Sermon for Second Sunday of Advent 2021
Malachi 3:1-4 Canticle 4The Song of Zechariah Philippians 1:3-11
As Shane and his wife were driving home from church, she mentioned, “Cindy sure is putting on weight. Do you think she’s pregnant?” “I didn’t notice dear.” “Well, did you see how short Diane’s skirt was? And at her age.” “I’m sorry, dear, I didn’t notice.” “Surely you noticed the way the Smiths let their kids crawl all over everything during worship.” “No, dear, I didn’t notice that either.” “Honestly, Shane, I don’t even know why you go to church anymore!” Ah, living in community - how we view the community of faith is important in how we live into it.
All the readings for this day focus on the coming acts of God. The dominant mood is one of joyful expectation, but not without some reference to the dark background that precedes the coming salvation. Malachi’s messenger of the covenant brings good news to Jerusalem, but also a period of purifying judgment. The Song of Zechariah affirms the coming of the Messiah and looks to the culmination of God’s promise and peace. Paul’s warm and joyful thanksgiving for the community at Philippi, looks toward to the “day of Christ.” The Gospel reading reports the call of John the Baptist, characterizes his message as a baptism of repentance for the forgiveness of sins, and cites the announcement of salvation from Isaiah (40:3-5).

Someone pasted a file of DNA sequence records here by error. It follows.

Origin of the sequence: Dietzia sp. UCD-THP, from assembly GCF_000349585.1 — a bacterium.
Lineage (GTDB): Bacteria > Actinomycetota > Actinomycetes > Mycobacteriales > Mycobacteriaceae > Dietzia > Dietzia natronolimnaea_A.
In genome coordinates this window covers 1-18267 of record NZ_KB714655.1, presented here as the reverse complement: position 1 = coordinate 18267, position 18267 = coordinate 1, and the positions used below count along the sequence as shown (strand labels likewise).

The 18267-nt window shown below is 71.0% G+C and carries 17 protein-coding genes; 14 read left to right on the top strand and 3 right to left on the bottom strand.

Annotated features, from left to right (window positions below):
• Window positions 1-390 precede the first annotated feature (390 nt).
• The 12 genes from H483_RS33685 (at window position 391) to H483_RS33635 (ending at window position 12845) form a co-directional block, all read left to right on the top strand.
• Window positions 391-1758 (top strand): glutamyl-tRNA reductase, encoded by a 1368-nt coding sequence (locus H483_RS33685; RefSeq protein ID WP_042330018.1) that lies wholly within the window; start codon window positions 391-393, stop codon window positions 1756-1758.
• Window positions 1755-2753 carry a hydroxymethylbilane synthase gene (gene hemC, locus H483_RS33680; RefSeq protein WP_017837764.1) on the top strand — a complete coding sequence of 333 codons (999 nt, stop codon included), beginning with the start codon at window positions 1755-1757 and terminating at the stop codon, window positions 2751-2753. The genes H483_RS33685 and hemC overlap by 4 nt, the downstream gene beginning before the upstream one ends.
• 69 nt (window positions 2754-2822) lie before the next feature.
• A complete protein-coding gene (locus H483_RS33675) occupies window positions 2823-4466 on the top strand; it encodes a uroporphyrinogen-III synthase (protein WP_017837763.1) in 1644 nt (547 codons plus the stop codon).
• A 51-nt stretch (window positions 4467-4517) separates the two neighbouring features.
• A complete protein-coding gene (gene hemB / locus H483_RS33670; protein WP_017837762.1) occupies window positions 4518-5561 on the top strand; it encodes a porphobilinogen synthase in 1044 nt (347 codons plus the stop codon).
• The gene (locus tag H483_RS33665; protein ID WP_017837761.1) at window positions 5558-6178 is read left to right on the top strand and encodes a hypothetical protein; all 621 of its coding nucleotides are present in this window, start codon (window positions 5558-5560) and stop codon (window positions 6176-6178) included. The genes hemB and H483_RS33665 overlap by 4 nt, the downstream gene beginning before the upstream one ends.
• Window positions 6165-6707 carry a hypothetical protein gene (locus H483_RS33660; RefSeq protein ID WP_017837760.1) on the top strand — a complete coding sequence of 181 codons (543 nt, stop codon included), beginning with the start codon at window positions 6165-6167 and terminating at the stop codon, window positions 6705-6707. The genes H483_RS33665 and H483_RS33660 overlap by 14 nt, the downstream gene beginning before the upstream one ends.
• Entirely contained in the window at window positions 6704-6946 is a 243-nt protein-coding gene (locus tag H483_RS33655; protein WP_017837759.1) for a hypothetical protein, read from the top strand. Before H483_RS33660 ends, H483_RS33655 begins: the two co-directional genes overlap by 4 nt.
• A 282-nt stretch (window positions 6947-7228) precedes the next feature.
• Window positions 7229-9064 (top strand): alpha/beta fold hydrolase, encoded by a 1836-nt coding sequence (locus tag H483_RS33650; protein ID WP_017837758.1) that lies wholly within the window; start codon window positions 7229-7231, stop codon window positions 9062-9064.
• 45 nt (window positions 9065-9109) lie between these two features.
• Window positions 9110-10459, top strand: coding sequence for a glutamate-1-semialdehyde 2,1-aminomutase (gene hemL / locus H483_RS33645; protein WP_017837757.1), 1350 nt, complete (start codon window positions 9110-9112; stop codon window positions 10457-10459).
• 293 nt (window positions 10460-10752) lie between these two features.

With the promise of Advent, we all want something more. Advent asks the question, what am I spending my life on? What is the star that we are following now? And where is that star in our lives leading us? Is it enough to feed our human soul, to touch our human heart, to direct our footsteps?
Advent is a time of remembering that God is abundant life and that we are called to share our abundance with others. Our lives reflect our hands and heart and feet at work in the community of faith and in the world. Joan Chittister reminds us that we all are each a bit of the will of God for the world. The glory of God will come to this world when it comes in us. We are called to do more than relive the birth of Jesus each year, we are called to make Jesus present now, in our hearts, in our lives, in our relationships, in our actions. Nelson Mandela says, “We are born to make manifest the glory of God that is within us. It is not just for some of us, but for everyone.”